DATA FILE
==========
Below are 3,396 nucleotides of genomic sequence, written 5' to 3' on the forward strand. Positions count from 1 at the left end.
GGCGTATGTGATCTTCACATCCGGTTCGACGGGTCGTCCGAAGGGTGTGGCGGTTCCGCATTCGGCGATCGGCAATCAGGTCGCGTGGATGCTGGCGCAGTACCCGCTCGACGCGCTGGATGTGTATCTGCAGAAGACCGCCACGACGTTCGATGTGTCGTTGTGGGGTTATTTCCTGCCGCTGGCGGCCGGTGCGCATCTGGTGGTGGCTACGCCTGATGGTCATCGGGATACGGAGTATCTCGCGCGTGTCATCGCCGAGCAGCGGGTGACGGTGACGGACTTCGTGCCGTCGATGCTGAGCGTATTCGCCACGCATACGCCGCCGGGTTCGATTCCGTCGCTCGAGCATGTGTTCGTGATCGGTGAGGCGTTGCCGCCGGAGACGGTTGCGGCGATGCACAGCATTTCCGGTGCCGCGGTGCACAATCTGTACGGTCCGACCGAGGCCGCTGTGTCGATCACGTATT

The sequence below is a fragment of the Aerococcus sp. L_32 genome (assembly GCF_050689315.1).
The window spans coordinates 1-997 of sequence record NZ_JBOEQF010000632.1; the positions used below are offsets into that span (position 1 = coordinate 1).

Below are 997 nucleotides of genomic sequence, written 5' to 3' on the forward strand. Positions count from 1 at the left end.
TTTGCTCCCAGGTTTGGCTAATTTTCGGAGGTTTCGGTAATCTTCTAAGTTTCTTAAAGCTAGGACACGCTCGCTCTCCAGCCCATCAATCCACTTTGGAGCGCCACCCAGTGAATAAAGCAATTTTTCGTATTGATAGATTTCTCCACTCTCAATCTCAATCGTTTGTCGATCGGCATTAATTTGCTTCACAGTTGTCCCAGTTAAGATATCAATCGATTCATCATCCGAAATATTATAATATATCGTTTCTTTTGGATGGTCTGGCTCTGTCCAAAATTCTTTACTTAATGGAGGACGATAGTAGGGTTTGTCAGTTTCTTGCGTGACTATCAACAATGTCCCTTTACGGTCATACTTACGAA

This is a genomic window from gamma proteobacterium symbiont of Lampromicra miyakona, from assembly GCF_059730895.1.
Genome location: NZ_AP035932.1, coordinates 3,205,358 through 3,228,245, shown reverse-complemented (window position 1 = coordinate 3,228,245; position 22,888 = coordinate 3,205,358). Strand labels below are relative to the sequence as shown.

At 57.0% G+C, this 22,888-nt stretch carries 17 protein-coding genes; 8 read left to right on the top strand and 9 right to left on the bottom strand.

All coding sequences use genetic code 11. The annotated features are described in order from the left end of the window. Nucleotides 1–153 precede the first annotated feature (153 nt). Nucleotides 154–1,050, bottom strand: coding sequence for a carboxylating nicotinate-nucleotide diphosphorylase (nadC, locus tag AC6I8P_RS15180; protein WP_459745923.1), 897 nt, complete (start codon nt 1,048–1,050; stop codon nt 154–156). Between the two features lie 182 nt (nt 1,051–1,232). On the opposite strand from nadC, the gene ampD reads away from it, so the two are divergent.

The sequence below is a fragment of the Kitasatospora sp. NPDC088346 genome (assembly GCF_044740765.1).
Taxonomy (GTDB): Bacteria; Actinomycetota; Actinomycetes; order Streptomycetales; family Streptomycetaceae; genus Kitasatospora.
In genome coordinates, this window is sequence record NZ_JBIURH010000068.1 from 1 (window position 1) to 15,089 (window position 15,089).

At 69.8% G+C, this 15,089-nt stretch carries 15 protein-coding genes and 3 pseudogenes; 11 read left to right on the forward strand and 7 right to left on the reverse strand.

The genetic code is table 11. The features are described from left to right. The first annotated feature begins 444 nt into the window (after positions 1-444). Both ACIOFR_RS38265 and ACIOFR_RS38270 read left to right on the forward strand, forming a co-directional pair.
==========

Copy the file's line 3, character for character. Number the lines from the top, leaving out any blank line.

The sequence below is a fragment of the Aerococcus sp. L_32 genome (assembly GCF_050689315.1).